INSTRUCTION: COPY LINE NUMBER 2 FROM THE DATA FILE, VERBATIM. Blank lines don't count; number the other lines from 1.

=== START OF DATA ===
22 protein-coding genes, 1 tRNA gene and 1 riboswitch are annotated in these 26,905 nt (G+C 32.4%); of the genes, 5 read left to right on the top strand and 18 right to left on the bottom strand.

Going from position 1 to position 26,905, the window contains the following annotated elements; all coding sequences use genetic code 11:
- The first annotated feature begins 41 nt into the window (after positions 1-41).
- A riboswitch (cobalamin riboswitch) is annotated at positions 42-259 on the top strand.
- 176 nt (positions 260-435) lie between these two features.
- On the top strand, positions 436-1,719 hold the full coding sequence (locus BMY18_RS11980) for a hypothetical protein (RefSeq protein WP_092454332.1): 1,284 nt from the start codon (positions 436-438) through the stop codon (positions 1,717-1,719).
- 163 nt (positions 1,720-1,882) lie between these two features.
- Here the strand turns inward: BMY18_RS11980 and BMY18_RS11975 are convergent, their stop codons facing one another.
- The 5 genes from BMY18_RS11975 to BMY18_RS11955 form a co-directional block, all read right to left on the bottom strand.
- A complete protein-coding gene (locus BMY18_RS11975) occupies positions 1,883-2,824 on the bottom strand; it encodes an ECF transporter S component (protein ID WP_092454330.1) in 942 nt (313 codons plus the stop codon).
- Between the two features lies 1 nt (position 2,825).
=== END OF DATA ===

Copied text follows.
Going from position 1 to position 26,905, the window contains the following annotated elements; all coding sequences use genetic code 11: